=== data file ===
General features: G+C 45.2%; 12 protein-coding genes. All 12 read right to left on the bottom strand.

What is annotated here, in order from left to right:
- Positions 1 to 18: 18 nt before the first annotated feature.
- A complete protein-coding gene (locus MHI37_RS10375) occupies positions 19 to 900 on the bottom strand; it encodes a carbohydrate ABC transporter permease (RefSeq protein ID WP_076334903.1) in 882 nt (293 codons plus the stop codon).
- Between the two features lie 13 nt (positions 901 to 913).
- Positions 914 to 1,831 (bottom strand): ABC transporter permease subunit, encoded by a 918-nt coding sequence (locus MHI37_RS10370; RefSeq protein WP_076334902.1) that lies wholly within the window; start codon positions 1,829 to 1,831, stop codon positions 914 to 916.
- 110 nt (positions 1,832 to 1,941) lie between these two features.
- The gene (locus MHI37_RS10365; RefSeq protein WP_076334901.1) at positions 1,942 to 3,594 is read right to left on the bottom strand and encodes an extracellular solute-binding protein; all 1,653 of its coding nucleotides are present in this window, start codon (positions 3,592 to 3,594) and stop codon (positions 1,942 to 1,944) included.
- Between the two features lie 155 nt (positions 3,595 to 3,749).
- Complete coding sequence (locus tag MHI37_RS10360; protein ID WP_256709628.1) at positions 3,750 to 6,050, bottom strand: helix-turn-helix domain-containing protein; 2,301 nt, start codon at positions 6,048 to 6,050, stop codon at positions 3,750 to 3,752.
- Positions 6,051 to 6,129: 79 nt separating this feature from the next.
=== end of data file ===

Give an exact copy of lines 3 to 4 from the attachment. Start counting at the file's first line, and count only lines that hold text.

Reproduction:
- Positions 1 to 18: 18 nt before the first annotated feature.
- A complete protein-coding gene (locus MHI37_RS10375) occupies positions 19 to 900 on the bottom strand; it encodes a carbohydrate ABC transporter permease (RefSeq protein ID WP_076334903.1) in 882 nt (293 codons plus the stop codon).